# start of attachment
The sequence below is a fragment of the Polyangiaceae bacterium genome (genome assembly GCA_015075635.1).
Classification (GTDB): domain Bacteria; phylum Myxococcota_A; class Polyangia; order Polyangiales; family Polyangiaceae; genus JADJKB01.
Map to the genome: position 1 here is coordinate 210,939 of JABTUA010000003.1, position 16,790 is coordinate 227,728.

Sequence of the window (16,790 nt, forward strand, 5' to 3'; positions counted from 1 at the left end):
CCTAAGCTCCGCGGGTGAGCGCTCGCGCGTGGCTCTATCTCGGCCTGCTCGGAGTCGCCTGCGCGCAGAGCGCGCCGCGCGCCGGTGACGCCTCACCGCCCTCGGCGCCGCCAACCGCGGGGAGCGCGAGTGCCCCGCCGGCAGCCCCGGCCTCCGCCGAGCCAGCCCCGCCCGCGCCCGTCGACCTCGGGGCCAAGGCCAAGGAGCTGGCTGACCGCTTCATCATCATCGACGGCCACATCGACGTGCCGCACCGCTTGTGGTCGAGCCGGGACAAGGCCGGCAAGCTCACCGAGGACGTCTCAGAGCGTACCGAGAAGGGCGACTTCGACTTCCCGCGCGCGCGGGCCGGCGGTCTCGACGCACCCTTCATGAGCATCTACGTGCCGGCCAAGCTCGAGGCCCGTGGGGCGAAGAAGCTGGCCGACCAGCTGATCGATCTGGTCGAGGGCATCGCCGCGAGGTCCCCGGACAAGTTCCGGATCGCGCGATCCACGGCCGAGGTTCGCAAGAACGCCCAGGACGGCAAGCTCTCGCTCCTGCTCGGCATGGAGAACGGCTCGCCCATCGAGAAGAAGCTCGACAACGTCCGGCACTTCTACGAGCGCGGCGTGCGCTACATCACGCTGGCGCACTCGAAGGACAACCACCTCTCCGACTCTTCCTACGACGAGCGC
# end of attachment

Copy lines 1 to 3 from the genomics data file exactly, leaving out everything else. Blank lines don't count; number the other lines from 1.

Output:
The sequence below is a fragment of the Polyangiaceae bacterium genome (genome assembly GCA_015075635.1).
Classification (GTDB): domain Bacteria; phylum Myxococcota_A; class Polyangia; order Polyangiales; family Polyangiaceae; genus JADJKB01.
Map to the genome: position 1 here is coordinate 210,939 of JABTUA010000003.1, position 16,790 is coordinate 227,728.